Then, suddenly, a hand was dealt to the pair and instead of betting they began talking. Their speech (which I couldn’t understand, of course) became more animated, then they both stood up, the crowd began shouting and clapping, and we were hearing a familiar phrase -- “All in!”

    They’d agreed to chop the remaining prize money evenly (despite Zhou having about a 3-to-2 lead in chips). And they’d go all in without looking at their cards in order to determine the winner.

    I ended up writing a lengthy post about it all over on the PokerStars blog, if you’re curious to read more about what happened. None of us had ever seen anything quite like it, and I’m referring to people who’ve covered hundreds of tournaments before.

    The scene was kind of joyous, really, with the excellent Danny McDonagh (APPT President and tournament director) handling the situation even-handedly and effectively. As I describe in the post, Zhou ended up winning the hand and the chips, and our little fantasy of an abrupt end came upon us so quickly we had to sit around talking about it for a while just to reassure each other we weren’t dreaming.

    Definitely was an ending that helped further demonstrate the Asian culture’s love of gambling. And truly it seemed like the sort of thing one might have to go to a place like Macau ever to see happen.

    Speaking of dreaming, gonna try to get some winks here before the long journey home begins. It’s good that I’m writing this now before bed, as I’ll have further proof here that it really happened.

    Catch you all on the other side.

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    Saturday, November 10, 2012

    Travel Report: APPT Macau, ACOP Main Event, Day 4

    Was a short one, relatively speaking, at the Asia Championship of Poker Main Event yesterday, with the penultimate day of play lasting around seven hours to conclude around 10 p.m. Michael Kanaan of Australia leads with nine to go, with four different continents and eight nationalities represented among the final tablists.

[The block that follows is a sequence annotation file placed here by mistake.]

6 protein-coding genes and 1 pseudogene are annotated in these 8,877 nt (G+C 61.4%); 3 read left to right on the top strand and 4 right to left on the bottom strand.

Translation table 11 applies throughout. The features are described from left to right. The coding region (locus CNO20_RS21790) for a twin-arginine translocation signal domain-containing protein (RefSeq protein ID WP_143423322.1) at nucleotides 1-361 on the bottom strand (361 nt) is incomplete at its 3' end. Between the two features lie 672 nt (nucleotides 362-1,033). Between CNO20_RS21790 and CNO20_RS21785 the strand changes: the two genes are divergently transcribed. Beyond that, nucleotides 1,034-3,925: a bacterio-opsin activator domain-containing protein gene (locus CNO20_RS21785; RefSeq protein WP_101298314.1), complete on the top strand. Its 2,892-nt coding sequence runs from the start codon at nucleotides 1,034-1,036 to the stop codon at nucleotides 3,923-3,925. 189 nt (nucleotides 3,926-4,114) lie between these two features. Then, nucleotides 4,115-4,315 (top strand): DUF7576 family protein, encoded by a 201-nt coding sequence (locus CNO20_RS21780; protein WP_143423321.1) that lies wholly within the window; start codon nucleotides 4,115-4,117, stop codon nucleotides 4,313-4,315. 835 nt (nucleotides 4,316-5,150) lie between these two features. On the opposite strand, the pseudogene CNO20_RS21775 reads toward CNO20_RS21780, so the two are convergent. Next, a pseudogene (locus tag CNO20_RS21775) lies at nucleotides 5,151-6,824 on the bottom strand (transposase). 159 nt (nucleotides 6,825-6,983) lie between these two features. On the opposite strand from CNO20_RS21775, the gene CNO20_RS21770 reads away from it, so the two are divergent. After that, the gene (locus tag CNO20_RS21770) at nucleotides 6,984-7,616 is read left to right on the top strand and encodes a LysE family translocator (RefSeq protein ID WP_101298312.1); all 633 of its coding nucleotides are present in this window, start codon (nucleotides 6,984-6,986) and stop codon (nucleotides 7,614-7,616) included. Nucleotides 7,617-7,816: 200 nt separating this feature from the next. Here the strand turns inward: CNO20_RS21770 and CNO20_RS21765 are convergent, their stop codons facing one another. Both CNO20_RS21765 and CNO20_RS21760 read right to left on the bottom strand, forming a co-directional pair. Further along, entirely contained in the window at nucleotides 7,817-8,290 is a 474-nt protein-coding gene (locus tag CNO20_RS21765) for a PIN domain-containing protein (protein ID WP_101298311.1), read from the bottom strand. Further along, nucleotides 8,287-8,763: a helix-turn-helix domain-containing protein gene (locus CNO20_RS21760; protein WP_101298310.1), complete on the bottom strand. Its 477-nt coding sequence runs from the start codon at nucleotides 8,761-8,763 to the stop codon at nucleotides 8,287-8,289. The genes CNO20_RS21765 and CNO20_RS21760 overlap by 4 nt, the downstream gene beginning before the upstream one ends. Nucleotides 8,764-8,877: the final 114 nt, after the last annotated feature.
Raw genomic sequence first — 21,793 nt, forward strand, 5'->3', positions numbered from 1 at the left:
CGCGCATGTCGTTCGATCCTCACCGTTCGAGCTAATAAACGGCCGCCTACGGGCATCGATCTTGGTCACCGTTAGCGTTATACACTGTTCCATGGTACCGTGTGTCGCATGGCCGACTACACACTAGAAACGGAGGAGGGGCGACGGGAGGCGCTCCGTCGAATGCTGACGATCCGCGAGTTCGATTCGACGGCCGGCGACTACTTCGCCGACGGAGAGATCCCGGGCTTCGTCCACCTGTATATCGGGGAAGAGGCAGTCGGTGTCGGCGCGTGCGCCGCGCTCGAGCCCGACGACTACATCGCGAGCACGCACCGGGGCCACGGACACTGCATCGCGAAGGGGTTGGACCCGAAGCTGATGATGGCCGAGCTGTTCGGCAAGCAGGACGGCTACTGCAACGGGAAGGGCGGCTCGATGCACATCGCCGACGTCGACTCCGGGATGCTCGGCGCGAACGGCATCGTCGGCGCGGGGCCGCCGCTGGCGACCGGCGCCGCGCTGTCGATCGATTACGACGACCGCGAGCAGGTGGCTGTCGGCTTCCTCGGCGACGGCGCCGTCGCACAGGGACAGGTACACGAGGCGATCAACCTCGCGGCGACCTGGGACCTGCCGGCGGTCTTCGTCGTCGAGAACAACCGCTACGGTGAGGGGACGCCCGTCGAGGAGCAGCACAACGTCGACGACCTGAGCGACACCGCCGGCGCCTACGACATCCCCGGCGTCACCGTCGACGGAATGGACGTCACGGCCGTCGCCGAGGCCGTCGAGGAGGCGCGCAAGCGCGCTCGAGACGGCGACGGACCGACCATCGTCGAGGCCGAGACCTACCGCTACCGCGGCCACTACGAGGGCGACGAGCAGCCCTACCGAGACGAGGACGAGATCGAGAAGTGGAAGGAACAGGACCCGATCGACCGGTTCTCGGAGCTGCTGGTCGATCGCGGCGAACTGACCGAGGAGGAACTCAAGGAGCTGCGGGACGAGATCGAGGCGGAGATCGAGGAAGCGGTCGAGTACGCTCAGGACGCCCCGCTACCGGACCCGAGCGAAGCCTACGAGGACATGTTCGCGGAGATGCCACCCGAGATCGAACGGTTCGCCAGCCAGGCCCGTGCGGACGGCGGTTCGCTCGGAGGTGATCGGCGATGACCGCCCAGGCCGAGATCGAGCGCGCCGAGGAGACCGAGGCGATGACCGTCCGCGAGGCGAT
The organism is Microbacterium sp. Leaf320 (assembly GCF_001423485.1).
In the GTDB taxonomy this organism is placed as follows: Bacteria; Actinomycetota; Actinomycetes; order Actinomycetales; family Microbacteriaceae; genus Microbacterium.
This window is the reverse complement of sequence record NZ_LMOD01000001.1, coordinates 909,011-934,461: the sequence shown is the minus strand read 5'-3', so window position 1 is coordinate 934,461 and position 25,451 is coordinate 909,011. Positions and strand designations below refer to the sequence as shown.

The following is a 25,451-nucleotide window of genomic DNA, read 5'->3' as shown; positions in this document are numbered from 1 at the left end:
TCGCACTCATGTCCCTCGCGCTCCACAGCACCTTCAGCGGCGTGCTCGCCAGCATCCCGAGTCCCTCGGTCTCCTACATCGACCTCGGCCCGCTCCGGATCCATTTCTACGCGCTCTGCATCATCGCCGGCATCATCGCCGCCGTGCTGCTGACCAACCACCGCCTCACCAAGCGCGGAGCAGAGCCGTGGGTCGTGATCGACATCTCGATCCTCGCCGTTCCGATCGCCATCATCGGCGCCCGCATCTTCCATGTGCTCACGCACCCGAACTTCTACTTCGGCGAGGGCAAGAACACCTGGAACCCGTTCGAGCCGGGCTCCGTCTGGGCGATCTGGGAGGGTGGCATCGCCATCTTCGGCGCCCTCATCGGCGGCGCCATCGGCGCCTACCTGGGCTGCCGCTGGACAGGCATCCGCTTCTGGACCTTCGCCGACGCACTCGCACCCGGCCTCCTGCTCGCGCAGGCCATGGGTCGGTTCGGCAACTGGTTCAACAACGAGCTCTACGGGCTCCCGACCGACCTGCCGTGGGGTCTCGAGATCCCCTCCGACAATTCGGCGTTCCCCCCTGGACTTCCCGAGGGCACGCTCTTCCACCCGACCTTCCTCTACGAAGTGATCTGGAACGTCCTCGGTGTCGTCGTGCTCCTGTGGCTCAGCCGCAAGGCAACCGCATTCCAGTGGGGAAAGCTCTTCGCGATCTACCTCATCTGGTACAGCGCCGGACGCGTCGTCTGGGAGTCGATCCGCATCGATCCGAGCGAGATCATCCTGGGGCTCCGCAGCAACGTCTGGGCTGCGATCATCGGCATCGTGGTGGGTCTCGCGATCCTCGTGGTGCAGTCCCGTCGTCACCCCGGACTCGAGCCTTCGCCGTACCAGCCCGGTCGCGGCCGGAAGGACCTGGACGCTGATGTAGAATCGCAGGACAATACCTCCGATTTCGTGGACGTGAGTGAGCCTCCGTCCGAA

There’s a “High Rollers” event happening this weekend as well, one featuring a $250,000 (HKD) buy-in which equals something like $32K USD. All of the big pros who I’ve seen in other events were playing in that one, plus someone I hadn’t seen this week yet, Phil Ivey.

    Sort of interesting to see Ivey in this setting, where unlike at the WSOP there really doesn’t seem to be as much stargazing and hoopla surrounding his presence. Indeed, there are others in the High Rollers who’ve participated in those huge cash games with Ivey here in Macau.

    Alan Sass, who has made the final table of the Main Event, has played in those games, too. Sass also played with Ivey in that crazy $2 million (HKD) buy-in “Macau High Stakes Challenge Super High Roller” back in August, finishing ninth while Ivey took eighth.

    As I was talking about earlier in the week after visiting the Venetian Macao Casino and witnessing the huge amounts being gambled nonchalantly all around, it’s an environment where a “high roller” is perhaps necessarily a less conspicuous entity. In other words, we’re in a place where Phil Ivey actually has what could be considered “peers” gambling-wise, if you can believe that.

    Was kind of hoping to get out for a real sit-down meal last night, even tentatively arranging to do so when it looked like play might end early enough for us to be getting out somewhere near the dinner hour. But alas they went on a little too long, then I was saddled with some extra writing at night’s end that got in the way.

    Such is the way it often goes on these trips, where there might be short windows of opportunity to get out and explore here and there, but a lot of the time is taken up working the event and thus mostly experiencing different places and cultures from inside relatively familiar-looking poker rooms.

    A week ago I was relating how my flight here (from Chicago to Hong Kong) had been canceled and rescheduled for a day later. That meant rather than arrive here a day early -- and perhaps experience something other than poker -- I was arriving just as the first tournament I was due to cover was getting started. So it was straight to work. And while I have gotten out a couple of times to see the city over the days since, most of those days have been occupied by work.

    And I fly in the morning, which’ll mean an early start on Monday to catch the ferry back to Hong Kong. I expect today’s final day to be a long one, too, with the average chip stack more than 60 big blinds to start play this afternoon.